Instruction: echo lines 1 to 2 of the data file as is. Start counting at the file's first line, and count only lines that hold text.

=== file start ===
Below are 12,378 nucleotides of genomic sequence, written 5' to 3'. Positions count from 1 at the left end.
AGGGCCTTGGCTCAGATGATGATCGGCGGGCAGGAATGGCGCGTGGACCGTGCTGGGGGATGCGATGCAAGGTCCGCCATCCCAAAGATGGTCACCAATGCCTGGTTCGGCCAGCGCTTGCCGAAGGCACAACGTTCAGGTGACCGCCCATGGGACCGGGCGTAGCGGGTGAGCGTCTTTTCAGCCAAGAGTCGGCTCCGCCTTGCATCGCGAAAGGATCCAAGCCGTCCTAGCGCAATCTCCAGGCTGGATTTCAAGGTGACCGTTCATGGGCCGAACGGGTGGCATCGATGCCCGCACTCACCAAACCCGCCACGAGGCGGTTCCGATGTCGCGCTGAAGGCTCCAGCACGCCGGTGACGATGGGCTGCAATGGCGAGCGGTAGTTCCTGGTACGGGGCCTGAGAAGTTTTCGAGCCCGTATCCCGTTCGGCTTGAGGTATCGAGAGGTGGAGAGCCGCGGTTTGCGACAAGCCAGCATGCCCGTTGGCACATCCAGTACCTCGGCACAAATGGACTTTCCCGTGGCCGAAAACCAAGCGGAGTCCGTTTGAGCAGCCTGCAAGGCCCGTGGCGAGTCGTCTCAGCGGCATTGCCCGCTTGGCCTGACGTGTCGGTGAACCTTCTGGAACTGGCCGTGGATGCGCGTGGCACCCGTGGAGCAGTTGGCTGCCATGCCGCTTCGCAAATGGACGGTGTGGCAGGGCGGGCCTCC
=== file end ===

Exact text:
Below are 12,378 nucleotides of genomic sequence, written 5' to 3'. Positions count from 1 at the left end.
AGGGCCTTGGCTCAGATGATGATCGGCGGGCAGGAATGGCGCGTGGACCGTGCTGGGGGATGCGATGCAAGGTCCGCCATCCCAAAGATGGTCACCAATGCCTGGTTCGGCCAGCGCTTGCCGAAGGCACAACGTTCAGGTGACCGCCCATGGGACCGGGCGTAGCGGGTGAGCGTCTTTTCAGCCAAGAGTCGGCTCCGCCTTGCATCGCGAAAGGATCCAAGCCGTCCTAGCGCAATCTCCAGGCTGGATTTCAAGGTGACCGTTCATGGGCCGAACGGGTGGCATCGATGCCCGCACTCACCAAACCCGCCACGAGGCGGTTCCGATGTCGCGCTGAAGGCTCCAGCACGCCGGTGACGATGGGCTGCAATGGCGAGCGGTAGTTCCTGGTACGGGGCCTGAGAAGTTTTCGAGCCCGTATCCCGTTCGGCTTGAGGTATCGAGAGGTGGAGAGCCGCGGTTTGCGACAAGCCAGCATGCCCGTTGGCACATCCAGTACCTCGGCACAAATGGACTTTCCCGTGGCCGAAAACCAAGCGGAGTCCGTTTGAGCAGCCTGCAAGGCCCGTGGCGAGTCGTCTCAGCGGCATTGCCCGCTTGGCCTGACGTGTCGGTGAACCTTCTGGAACTGGCCGTGGATGCGCGTGGCACCCGTGGAGCAGTTGGCTGCCATGCCGCTTCGCAAATGGACGGTGTGGCAGGGCGGGCCTCC